Net 401k Participant Transfers Almost Neutral in September

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Simply put market timing does not work. In the end we must believe that free markets work and in the long run a globally diversified portfolio will succeed in the long term. We are investing for the long term not looking for the next hot asset class.

On average, 0.03% of balances transferred on any given day. This is in line with the trailing 12-month average daily net transfer activity levels.The direction of transfers was almost neutral for the month. Although 401(k) participants moved their account balances out of fixed income funds and into equities on a majority of days (57%), the net dollars transferred went the opposite direction. A total of $60 million was transferred out of equities and into fixed income investments, representing 0.05% of total assets.

For the quarter, transfers were strongly fixed income oriented. A total of $1.4 billion moved out of equities and into fixed income investments, which represented 1.1% of total assets. The vast majority of these transfers took place in July ($946 million) and August ($432 million), according to Aon Hewitt data. 

Nearly all equity asset classes saw some outflows. Small U.S. equity funds saw the largest outflows in September, totaling $41 million. For the quarter, they lost $321. Premixed portfolios had $34 million of outflows for the month and $268 million for the quarter.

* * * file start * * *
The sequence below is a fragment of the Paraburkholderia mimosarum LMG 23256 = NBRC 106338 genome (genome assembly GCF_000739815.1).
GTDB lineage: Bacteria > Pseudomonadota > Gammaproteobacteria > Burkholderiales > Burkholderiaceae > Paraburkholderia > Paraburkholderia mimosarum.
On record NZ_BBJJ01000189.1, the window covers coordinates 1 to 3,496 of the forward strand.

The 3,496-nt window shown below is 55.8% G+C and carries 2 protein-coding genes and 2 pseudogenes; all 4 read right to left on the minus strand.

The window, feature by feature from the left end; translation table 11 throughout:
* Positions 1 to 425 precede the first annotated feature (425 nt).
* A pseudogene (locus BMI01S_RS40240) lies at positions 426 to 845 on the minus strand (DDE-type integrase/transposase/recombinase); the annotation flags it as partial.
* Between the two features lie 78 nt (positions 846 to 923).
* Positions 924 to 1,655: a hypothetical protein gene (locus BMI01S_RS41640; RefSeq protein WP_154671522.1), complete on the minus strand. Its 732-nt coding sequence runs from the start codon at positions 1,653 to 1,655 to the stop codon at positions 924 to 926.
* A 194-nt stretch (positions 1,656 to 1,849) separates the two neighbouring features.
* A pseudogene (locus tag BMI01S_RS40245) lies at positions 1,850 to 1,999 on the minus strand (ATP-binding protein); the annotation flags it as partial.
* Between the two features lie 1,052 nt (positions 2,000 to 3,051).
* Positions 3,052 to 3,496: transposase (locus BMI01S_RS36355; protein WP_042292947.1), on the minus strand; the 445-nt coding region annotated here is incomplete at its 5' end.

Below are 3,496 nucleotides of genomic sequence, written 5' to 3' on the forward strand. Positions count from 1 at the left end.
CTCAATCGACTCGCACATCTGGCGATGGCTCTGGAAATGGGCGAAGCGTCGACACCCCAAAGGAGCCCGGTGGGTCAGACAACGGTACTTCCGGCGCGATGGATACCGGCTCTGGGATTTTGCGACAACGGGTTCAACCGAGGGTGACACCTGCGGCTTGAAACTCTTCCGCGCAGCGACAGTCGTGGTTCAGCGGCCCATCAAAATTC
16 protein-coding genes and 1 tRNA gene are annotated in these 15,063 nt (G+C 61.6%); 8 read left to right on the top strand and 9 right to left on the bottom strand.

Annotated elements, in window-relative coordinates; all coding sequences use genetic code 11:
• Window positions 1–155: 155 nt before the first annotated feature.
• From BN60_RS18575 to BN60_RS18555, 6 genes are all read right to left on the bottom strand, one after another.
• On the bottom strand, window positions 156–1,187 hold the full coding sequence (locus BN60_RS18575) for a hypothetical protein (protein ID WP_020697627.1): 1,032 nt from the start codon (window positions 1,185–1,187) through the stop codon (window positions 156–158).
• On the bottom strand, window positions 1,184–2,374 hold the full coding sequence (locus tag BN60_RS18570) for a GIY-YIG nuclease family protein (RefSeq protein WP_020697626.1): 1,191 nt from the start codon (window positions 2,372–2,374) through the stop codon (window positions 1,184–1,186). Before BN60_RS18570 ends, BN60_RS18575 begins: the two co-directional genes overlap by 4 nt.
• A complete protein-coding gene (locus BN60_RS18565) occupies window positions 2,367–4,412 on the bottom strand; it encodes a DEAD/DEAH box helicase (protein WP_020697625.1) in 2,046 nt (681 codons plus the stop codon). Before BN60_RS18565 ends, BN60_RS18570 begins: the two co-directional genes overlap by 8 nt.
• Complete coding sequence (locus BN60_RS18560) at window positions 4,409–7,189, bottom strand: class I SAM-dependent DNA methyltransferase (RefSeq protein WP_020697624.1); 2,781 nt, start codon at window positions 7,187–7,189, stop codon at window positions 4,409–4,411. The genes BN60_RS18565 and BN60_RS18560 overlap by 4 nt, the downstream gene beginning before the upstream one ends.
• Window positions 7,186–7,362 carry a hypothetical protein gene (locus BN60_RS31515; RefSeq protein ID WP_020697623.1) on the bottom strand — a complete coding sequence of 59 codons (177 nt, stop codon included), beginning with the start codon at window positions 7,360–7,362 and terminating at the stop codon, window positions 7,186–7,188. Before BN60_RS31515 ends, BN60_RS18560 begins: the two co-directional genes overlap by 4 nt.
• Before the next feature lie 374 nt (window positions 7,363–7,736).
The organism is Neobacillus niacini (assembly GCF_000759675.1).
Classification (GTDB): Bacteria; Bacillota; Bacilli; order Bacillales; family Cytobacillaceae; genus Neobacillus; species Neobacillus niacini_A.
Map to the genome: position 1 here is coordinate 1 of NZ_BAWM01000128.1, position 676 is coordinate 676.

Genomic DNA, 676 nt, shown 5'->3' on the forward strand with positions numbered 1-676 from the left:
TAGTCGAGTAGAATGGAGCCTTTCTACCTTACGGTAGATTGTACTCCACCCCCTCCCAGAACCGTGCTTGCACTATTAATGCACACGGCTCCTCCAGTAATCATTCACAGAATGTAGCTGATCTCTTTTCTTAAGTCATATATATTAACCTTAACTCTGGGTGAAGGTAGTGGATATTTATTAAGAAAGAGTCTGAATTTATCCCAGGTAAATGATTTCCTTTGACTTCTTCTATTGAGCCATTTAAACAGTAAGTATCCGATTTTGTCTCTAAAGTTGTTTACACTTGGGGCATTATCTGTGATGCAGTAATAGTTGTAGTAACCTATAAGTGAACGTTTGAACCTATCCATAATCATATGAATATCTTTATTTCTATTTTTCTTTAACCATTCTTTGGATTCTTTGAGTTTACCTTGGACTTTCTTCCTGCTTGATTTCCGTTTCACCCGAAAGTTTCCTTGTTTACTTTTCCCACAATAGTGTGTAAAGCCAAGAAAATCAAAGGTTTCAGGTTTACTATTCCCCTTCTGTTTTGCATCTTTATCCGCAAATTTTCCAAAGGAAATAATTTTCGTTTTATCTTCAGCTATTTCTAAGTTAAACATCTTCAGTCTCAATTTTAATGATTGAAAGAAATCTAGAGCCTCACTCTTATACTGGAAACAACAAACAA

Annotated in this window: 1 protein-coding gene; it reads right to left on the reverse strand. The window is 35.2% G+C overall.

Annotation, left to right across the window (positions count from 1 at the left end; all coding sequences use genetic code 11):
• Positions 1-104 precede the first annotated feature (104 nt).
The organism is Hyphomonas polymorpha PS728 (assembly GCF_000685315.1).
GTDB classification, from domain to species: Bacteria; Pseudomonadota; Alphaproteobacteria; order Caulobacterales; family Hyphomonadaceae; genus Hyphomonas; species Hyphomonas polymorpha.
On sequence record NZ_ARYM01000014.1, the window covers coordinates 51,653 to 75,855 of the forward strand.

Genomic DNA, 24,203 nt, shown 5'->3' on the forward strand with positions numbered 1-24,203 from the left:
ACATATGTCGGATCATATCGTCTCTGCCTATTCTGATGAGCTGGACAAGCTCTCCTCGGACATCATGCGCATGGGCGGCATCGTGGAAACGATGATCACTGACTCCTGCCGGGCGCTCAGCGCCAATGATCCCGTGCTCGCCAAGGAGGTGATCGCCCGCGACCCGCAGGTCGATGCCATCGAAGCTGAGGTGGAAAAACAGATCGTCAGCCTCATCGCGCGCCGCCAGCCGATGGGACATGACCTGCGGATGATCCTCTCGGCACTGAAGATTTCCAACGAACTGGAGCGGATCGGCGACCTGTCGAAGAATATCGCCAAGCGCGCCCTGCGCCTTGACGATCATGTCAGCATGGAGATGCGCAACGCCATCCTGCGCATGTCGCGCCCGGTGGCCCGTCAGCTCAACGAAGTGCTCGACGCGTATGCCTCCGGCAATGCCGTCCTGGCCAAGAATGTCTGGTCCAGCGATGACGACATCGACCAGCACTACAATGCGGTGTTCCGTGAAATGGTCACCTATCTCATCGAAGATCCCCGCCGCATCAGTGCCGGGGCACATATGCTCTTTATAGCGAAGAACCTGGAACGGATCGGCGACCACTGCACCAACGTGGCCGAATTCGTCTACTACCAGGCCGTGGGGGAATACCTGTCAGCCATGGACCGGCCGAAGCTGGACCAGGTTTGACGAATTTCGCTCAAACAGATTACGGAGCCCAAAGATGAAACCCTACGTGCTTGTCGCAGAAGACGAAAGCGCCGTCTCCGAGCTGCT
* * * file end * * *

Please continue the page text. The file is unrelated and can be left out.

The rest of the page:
401(k) participants also moved away from large U.S. equity funds and international funds. Large U.S. equity funds lost $25 million in September and $472 million for the quarter. International funds had $14 million transferring out for the month, and $243 million during the third quarter.

Fixed income asset classes received most of the net transfers. Bond funds received the largest amount of inflows in September, with $106 million moving to this asset class. For the quarter, $383 million flowed into bond funds. Stable value funds and money market funds also received $1 billion and $145 million for the quarter, respectively.  

Participants’ overall equity allocation was down 1.8% from 58.7% to 56.9%. Aon Hewitt said this was mainly due to the significant loss in the stock market.

Participant discretionary contributions to equities (employee only contributions) also declined slightly from 62.1% to 61.9% in September.

This more evidence that plan participants are actively trading their account balances based on emotions and not part of a strategy. The retirement plan is intended to be invested for the long term. Remember market timing does not work.

Please comment or call to discuss how this affects your employees and yourself.

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A Gross Miscalculation